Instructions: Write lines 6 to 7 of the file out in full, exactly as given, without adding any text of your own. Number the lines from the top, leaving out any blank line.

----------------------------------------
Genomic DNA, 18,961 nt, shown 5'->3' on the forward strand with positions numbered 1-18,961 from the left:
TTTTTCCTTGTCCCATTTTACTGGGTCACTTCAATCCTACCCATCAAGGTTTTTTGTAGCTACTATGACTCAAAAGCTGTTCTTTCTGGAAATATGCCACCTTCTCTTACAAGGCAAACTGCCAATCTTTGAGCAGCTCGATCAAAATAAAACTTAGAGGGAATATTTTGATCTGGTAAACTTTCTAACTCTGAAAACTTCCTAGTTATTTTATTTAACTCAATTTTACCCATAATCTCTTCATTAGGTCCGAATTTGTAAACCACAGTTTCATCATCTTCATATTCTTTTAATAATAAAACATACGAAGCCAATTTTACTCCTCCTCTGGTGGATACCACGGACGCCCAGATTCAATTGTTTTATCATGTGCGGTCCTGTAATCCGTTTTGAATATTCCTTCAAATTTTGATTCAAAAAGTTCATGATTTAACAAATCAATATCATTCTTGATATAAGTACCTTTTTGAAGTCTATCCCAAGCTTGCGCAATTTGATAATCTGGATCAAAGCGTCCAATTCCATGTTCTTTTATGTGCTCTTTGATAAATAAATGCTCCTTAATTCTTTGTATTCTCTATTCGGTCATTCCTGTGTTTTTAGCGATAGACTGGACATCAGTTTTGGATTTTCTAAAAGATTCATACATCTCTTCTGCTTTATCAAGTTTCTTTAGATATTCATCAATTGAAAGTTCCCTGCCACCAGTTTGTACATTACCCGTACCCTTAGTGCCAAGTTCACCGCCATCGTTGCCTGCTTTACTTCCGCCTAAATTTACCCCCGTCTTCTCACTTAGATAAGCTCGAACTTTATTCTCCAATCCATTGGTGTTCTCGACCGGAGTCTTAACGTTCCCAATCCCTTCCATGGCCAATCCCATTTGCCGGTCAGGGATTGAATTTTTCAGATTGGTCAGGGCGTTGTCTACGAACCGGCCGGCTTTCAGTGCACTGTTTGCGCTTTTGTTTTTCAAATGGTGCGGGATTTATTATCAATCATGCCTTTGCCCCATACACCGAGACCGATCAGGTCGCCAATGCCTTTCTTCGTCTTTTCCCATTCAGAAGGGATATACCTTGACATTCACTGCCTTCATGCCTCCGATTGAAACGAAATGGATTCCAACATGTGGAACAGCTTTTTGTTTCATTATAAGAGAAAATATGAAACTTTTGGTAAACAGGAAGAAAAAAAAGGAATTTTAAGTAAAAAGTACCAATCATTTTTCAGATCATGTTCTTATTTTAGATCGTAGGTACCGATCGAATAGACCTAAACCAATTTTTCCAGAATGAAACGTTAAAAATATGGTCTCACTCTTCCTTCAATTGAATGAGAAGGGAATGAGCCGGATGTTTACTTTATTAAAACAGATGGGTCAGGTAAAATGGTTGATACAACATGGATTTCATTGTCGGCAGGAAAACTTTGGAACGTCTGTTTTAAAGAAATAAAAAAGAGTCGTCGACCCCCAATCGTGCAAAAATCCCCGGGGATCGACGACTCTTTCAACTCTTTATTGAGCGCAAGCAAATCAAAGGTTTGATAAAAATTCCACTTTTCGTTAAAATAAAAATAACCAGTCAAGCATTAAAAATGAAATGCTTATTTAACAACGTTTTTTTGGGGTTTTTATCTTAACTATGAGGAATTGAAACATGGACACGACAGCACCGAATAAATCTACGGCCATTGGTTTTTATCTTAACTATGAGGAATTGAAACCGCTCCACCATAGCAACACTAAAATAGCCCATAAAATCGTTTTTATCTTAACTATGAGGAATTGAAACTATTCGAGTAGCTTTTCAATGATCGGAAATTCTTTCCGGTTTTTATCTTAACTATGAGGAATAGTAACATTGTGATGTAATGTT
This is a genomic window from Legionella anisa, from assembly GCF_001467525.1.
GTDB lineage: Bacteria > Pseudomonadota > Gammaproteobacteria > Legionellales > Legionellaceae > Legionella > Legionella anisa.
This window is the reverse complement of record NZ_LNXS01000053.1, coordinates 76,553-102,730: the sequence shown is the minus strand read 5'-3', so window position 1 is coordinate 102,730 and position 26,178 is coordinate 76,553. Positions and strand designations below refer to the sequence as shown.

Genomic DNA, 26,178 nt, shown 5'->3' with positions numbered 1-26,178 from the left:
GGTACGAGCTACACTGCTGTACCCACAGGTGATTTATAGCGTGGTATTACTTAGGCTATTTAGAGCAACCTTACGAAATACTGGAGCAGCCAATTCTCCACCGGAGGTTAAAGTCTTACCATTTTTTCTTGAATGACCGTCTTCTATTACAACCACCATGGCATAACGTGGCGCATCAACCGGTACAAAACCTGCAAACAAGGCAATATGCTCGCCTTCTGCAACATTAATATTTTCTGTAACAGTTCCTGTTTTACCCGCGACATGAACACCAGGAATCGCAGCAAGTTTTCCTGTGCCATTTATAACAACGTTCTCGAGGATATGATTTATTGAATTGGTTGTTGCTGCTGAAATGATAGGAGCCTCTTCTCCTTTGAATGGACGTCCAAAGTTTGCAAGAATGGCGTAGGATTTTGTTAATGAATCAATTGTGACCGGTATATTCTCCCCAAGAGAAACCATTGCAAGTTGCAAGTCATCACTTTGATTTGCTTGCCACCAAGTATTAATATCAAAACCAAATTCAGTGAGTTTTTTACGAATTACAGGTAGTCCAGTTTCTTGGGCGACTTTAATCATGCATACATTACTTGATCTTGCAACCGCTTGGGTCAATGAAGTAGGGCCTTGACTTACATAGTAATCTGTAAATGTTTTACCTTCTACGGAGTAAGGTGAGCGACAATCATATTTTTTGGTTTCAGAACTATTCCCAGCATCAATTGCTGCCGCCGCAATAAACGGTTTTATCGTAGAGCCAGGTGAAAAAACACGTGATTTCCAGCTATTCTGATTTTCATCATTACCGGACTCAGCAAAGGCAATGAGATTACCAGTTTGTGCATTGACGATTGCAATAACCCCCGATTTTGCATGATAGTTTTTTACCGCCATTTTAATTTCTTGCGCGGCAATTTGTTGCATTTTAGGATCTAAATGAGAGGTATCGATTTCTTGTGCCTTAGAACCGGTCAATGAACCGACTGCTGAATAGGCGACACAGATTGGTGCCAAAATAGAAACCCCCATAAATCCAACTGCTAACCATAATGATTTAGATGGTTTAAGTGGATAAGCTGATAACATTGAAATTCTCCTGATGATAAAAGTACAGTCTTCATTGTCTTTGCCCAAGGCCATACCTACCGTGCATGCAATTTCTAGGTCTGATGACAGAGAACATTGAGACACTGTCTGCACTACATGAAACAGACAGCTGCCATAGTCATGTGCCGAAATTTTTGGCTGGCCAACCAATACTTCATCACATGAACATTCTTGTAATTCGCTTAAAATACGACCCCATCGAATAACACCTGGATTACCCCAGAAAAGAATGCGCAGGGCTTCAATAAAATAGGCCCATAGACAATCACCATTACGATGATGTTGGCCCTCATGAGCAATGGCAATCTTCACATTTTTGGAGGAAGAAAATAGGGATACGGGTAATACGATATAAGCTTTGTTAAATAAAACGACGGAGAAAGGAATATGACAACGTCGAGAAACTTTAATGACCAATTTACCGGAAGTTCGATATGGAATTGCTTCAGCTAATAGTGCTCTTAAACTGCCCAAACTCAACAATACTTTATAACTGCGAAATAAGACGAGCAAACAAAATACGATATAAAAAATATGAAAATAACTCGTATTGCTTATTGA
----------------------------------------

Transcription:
Genomic DNA, 26,178 nt, shown 5'->3' with positions numbered 1-26,178 from the left:
GGTACGAGCTACACTGCTGTACCCACAGGTGATTTATAGCGTGGTATTACTTAGGCTATTTAGAGCAACCTTACGAAATACTGGAGCAGCCAATTCTCCACCGGAGGTTAAAGTCTTACCATTTTTTCTTGAATGACCGTCTTCTATTACAACCACCATGGCATAACGTGGCGCATCAACCGGTACAAAACCTGCAAACAAGGCAATATGCTCGCCTTCTGCAACATTAATATTTTCTGTAACAGTTCCTGTTTTACCCGCGACATGAACACCAGGAATCGCAGCAAGTTTTCCTGTGCCATTTATAACAACGTTCTCGAGGATATGATTTATTGAATTGGTTGTTGCTGCTGAAATGATAGGAGCCTCTTCTCCTTTGAATGGACGTCCAAAGTTTGCAAGAATGGCGTAGGATTTTGTTAATGAATCAATTGTGACCGGTATATTCTCCCCAAGAGAAACCATTGCAAGTTGCAAGTCATCACTTTGATTTGCTTGCCACCAAGTATTAATATCAAAACCAAATTCAGTGAGTTTTTTACGAATTACAGGTAGTCCAGTTTCTTGGGCGACTTTAATCATGCATACATTACTTGATCTTGCAACCGCTTGGGTCAATGAAGTAGGGCCTTGACTTACATAGTAATCTGTAAATGTTTTACCTTCTACGGAGTAAGGTGAGCGACAATCATATTTTTTGGTTTCAGAACTATTCCCAGCATCAATTGCTGCCGCCGCAATAAACGGTTTTATCGTAGAGCCAGGTGAAAAAACACGTGATTTCCAGCTATTCTGATTTTCATCATTACCGGACTCAGCAAAGGCAATGAGATTACCAGTTTGTGCATTGACGATTGCAATAACCCCCGATTTTGCATGATAGTTTTTTACCGCCATTTTAATTTCTTGCGCGGCAATTTGTTGCATTTTAGGATCTAAATGAGAGGTATCGATTTCTTGTGCCTTAGAACCGGTCAATGAACCGACTGCTGAATAGGCGACACAGATTGGTGCCAAAATAGAAACCCCCATAAATCCAACTGCTAACCATAATGATTTAGATGGTTTAAGTGGATAAGCTGATAACATTGAAATTCTCCTGATGATAAAAGTACAGTCTTCATTGTCTTTGCCCAAGGCCATACCTACCGTGCATGCAATTTCTAGGTCTGATGACAGAGAACATTGAGACACTGTCTGCACTACATGAAACAGACAGCTGCCATAGTCATGTGCCGAAATTTTTGGCTGGCCAACCAATACTTCATCACATGAACATTCTTGTAATTCGCTTAAAATACGACCCCATCGAATAACACCTGGATTACCCCAGAAAAGAATGCGCAGGGCTTCAATAAAATAGGCCCATAGACAATCACCATTACGATGATGTTGGCCCTCATGAGCAATGGCAATCTTCACATTTTTGGAGGAAGAAAATAGGGATACGGGTAATACGATATAAGCTTTGTTAAATAAAACGACGGAGAAAGGAATATGACAACGTCGAGAAACTTTAATGACCAATTTACCGGAAGTTCGATATGGAATTGCTTCAGCTAATAGTGCTCTTAAACTGCCCAAACTCAACAATACTTTATAACTGCGAAATAAGACGAGCAAACAAAATACGATATAAAAAATATGAAAATAACTCGTATTGCTTATTGA